ntpq Command: Tutorial & Examples
Monitor the NTP server
ntpq stands for Network Time Protocol Query. It's a client program that enables you to query NTP servers
about their current state and to request changes in that state.
How ntpq Works
ntpq command communicates with the NTP server, which uses the Network Time Protocol (NTP) to
synchronize all participating computers to within a few milliseconds
of Coordinated Universal Time (UTC).
ntpq uses the NTP mode 6 control message format to query the
NTP server about its current state and to request changes in that state.
Importance of ntpq
ntpq command is crucial in system administration, especially when it comes to troubleshooting. If your system's
time is not correct, it can cause problems like failed user authentications, issues with data synchronization, and even
complete network failure. With
ntpq, you can monitor your NTP server and ensure that your system time is accurate,
avoiding these potential problems.
How to Use ntpq
To use the
ntpq command, you simply type
ntpq followed by the parameters and arguments that you need. For instance,
to query an NTP server, you would use the
-p parameter like so:
This command would display a list of peers known to the NTP server as well as a summary of their state.
Common ntpq Parameters
There are several parameters you can use with the
ntpq command, but here are some of the most common:
-p: This parameter lists the peers known to the NTP server along with a summary of their state.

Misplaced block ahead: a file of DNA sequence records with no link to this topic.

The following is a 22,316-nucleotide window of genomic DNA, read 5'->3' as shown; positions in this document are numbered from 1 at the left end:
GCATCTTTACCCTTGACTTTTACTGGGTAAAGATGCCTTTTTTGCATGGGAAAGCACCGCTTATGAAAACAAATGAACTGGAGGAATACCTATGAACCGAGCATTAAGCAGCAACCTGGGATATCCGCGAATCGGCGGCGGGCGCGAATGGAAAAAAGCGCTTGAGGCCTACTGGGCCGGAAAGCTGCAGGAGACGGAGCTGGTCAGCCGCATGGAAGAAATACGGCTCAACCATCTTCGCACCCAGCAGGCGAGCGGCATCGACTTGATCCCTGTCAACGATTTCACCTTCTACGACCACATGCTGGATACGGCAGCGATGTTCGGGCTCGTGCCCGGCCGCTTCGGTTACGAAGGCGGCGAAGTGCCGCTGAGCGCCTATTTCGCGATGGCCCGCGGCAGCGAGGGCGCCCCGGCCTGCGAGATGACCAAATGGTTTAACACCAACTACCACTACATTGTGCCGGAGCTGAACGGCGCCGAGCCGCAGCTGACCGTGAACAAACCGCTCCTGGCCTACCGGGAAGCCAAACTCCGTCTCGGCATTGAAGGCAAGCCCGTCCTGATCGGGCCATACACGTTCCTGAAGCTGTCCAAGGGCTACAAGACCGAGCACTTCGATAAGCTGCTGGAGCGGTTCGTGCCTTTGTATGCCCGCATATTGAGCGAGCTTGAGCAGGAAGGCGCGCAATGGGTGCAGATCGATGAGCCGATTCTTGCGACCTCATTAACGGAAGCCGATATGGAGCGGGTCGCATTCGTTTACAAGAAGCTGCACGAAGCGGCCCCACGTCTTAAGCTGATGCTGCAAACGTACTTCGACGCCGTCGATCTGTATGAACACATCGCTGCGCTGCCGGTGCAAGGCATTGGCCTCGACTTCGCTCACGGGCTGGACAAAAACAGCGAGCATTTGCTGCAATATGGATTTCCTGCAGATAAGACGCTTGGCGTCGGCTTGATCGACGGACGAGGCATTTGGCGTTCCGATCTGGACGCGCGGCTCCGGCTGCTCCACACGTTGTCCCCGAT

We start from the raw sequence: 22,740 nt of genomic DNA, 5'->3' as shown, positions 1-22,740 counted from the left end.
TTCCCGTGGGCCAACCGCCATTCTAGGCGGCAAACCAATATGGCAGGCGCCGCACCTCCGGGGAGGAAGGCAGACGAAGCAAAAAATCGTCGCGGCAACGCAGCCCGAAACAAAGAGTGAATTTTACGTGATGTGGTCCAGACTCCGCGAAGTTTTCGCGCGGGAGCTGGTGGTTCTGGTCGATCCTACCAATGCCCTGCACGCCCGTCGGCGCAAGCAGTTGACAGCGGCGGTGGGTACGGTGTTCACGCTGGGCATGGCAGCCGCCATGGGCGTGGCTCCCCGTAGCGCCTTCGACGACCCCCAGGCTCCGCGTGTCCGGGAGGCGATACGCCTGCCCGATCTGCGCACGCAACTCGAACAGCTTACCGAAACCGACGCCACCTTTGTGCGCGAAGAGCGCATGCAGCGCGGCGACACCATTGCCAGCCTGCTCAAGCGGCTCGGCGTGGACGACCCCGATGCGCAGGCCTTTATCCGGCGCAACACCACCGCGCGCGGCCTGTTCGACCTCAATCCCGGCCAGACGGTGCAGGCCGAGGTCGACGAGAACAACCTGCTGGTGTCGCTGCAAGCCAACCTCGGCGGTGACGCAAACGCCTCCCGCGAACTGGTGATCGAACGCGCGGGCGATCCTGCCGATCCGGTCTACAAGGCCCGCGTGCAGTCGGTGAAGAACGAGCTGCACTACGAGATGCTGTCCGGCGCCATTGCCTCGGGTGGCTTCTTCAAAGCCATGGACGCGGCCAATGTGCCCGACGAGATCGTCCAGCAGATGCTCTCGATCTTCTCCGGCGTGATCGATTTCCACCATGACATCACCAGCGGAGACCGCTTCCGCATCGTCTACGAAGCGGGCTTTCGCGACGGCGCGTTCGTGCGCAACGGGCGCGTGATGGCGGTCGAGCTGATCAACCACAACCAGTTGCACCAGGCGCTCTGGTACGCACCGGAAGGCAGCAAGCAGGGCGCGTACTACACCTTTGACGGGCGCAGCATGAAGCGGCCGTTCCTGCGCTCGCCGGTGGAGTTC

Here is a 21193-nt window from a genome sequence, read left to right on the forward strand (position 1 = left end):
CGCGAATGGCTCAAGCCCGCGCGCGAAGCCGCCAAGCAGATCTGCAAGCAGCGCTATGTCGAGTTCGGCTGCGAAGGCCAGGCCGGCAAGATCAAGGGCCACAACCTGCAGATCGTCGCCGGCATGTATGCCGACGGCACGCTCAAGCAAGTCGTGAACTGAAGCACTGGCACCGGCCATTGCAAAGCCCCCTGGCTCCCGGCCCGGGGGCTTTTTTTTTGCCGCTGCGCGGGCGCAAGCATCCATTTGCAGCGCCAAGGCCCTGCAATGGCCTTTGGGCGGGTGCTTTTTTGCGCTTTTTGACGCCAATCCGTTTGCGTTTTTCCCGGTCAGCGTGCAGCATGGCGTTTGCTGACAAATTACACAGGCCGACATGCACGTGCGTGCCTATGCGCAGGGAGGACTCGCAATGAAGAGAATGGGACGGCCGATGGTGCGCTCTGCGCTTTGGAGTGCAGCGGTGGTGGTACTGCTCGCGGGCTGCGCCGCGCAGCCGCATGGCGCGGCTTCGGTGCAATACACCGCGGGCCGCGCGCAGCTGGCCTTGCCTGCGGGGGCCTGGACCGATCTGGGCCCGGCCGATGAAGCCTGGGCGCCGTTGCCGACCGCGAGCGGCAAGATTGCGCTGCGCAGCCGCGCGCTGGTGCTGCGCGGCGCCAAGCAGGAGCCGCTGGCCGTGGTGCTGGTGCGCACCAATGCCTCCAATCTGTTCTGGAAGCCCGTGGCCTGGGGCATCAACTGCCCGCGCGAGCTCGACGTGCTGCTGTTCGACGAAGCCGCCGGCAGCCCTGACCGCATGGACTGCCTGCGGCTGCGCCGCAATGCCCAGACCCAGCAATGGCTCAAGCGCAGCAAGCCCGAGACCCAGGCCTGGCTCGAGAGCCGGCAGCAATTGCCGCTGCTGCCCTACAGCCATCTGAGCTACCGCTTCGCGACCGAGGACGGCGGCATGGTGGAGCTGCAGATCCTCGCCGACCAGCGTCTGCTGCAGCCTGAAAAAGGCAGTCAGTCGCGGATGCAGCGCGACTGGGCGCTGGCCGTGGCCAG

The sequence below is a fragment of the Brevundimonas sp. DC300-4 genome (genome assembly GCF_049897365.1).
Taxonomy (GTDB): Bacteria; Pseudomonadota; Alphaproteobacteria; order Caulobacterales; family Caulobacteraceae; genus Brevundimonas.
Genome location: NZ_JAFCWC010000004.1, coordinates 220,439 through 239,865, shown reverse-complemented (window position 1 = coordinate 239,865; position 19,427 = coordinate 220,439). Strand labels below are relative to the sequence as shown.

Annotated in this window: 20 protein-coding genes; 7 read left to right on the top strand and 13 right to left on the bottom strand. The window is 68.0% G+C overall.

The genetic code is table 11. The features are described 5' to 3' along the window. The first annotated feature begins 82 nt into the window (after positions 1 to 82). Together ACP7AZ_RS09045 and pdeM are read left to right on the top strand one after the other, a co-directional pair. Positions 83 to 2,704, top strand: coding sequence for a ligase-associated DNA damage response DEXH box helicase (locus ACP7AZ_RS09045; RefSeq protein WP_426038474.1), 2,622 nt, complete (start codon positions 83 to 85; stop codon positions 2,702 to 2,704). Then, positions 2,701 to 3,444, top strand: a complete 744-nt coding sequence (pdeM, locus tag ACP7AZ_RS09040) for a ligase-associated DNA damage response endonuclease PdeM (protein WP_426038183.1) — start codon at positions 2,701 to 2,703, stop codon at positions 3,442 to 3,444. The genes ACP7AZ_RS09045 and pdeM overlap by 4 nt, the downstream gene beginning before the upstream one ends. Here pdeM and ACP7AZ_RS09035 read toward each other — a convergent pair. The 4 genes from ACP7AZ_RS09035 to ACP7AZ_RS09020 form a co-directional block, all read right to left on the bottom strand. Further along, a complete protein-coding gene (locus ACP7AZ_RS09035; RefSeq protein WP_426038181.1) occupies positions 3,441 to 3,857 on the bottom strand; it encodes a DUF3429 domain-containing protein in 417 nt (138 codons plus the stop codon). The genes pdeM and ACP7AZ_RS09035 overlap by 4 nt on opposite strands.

-c: This parameter allows you to run a specific command and then exit.
Potential Problems and Pitfalls
ntpq is a useful tool, it's not without its potential problems and pitfalls. One common issue is that if a
firewall is blocking NTP traffic,
ntpq will not be able to communicate with the NTP server. This can also occur if the
NTP service is not running on the server.
ntpq does not give you the system's time, but rather the time of the NTP server. If your system's time
is not being updated correctly, you will need to troubleshoot the issue, which could be a problem with the system's time
configuration or an issue with the NTP service itself.
Example Usage of ntpq
Here are some examples of how to use the
To display a list of peers known to the NTP server along with a summary of their state:
To run the
rv command and then exit:
ntpq -c rv
The output of
ntpq -p might look like this:
remote refid st t when poll reach delay offset jitter
*ntp.your.org .GPS. 1 u 63 128 377 0.476 -0.170 0.010
This output indicates that your NTP server is working fine and that it’s synchronized with the remote NTP
ntpq is a valuable tool for any Linux server administrator. It allows for quick and easy monitoring of
NTP servers, ensuring your system time remains accurate. As with any command, be sure to read
the man pages (
man ntpq) for more information and other available options.